Recent weakness may also be due to concerns that tax reform could result in lower corporate tax rates with no improvement in rates charged on passive investment income from pass-through vehicles. This would benefit C-corps over MLPs — although details on the plan continue to change, there’s probably less certainty about the ultimate tax treatment for MLPs which could be causing potential buyers to wait for clarity. The news that Norway’s $1TN sovereign wealth fund is planning to divest its oil and gas holdings certainly didn’t help sentiment either.

Returning to the chart, it shows that as growth plans took hold through 2014-15, increasing secondary offerings (how you finance growth if you pay out all your cashflow in distributions) revealed the reluctance of traditional MLP investors to reinvest those payouts. This drove yields up and hurt sector performance. Although they got there in different ways, most big MLPs concluded that the growth capital wasn’t available and so cut payouts, redirecting cash to fund projects instead. Traditional MLP investors felt betrayed and are clearly not rushing to invest in the sector, which has created today’s value opportunity.


Print Friendly, PDF & Email

Important Disclosures

The information provided is for informational purposes only and investors should determine for themselves whether a particular service, security or product is suitable for their investment needs. The information contained herein is not complete, may not be current, is subject to change, and is subject to, and qualified in its entirety by, the more complete disclosures, risk factors and other terms that are contained in the disclosure, prospectus, and offering. Certain information herein has been obtained from third party sources and, although believed to be reliable, has not been independently verified and its accuracy or completeness cannot be guaranteed. No representation is made with respect to the accuracy,  completeness or timeliness of this information. Nothing provided on this site constitutes tax advice. Individuals should seek the advice of their own tax advisor for specific information regarding tax consequences of investments.  Investments in securities entail risk and are not suitable for all investors. This site is not a recommendation nor an offer to sell (or solicitation of an offer to buy) securities in the United States or in any other jurisdiction.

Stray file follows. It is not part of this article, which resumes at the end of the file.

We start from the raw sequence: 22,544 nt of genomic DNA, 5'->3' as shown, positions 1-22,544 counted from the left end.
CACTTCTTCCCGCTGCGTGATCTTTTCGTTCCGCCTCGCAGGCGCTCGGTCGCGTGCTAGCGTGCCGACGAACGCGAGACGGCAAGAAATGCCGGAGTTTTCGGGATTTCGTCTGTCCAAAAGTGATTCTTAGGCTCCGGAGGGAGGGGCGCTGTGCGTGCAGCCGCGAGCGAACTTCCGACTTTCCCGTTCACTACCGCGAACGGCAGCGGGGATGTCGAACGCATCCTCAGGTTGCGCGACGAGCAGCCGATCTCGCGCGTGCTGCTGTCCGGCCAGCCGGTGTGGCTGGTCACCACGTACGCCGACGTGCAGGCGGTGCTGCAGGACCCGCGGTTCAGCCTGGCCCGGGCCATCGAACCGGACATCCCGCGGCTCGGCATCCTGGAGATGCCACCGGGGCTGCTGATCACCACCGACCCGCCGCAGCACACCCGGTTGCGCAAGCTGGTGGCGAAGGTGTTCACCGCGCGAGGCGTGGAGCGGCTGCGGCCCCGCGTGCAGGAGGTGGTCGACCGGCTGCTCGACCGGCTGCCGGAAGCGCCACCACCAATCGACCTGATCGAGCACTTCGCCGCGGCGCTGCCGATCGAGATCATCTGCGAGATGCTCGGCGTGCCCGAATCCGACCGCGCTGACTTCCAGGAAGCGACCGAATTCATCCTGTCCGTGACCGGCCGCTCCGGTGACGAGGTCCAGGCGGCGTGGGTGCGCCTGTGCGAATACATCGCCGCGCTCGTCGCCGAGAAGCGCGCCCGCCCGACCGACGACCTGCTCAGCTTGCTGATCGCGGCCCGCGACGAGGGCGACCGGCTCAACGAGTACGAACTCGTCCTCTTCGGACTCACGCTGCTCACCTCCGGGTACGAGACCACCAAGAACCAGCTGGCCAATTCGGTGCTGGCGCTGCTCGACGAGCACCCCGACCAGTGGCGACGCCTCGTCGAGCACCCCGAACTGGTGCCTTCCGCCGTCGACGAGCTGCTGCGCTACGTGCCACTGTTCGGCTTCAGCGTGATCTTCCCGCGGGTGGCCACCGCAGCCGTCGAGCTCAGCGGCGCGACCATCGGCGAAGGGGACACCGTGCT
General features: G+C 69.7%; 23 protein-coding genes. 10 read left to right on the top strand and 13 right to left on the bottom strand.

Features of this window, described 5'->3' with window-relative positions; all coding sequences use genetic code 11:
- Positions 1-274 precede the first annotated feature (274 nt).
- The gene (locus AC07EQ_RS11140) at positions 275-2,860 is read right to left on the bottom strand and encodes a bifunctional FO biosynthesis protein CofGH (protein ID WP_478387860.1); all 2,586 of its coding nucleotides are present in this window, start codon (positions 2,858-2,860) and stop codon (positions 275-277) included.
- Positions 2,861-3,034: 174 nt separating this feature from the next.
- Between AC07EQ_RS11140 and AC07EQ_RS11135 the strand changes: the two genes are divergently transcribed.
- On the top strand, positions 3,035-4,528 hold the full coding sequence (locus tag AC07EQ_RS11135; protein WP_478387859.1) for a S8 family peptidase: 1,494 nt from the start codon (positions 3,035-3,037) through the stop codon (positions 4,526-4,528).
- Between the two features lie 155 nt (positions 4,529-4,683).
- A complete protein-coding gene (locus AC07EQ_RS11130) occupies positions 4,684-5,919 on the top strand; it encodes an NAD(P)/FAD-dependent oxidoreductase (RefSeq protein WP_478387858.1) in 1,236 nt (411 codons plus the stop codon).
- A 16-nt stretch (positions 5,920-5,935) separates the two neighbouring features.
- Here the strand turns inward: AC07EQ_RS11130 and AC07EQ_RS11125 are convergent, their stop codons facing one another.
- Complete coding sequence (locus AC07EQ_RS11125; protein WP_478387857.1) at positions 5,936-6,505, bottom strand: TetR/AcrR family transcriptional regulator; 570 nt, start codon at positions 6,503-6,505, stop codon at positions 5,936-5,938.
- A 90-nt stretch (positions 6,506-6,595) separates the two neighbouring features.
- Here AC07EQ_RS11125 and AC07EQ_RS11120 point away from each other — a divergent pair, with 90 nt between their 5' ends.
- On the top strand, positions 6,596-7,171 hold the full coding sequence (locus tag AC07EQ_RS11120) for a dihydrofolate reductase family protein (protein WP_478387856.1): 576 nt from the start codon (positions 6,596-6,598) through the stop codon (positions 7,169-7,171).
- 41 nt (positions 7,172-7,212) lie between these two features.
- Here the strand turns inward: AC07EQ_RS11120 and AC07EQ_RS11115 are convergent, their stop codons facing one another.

References to indexes and benchmarks are hypothetical illustrations of aggregate returns and do not reflect the performance of any actual investment. Investors cannot invest in an index and do not reflect the deduction of the advisor’s fees or other trading expenses. There can be no assurance that current investments will be profitable. Actual realized returns will depend on, among other factors, the value of assets and market conditions at the time of disposition, any related transaction costs, and the timing of the purchase. Indexes and benchmarks may not directly correlate or only partially relate to portfolios managed by SL Advisors as they have different underlying investments and may use different strategies or have different objectives than portfolios managed by SL Advisors (e.g. The Alerian index is a group MLP securities in the oil and gas industries. Portfolios may not include the same investments that are included in the Alerian Index. The S & P Index does not directly relate to investment strategies managed by SL Advisers.)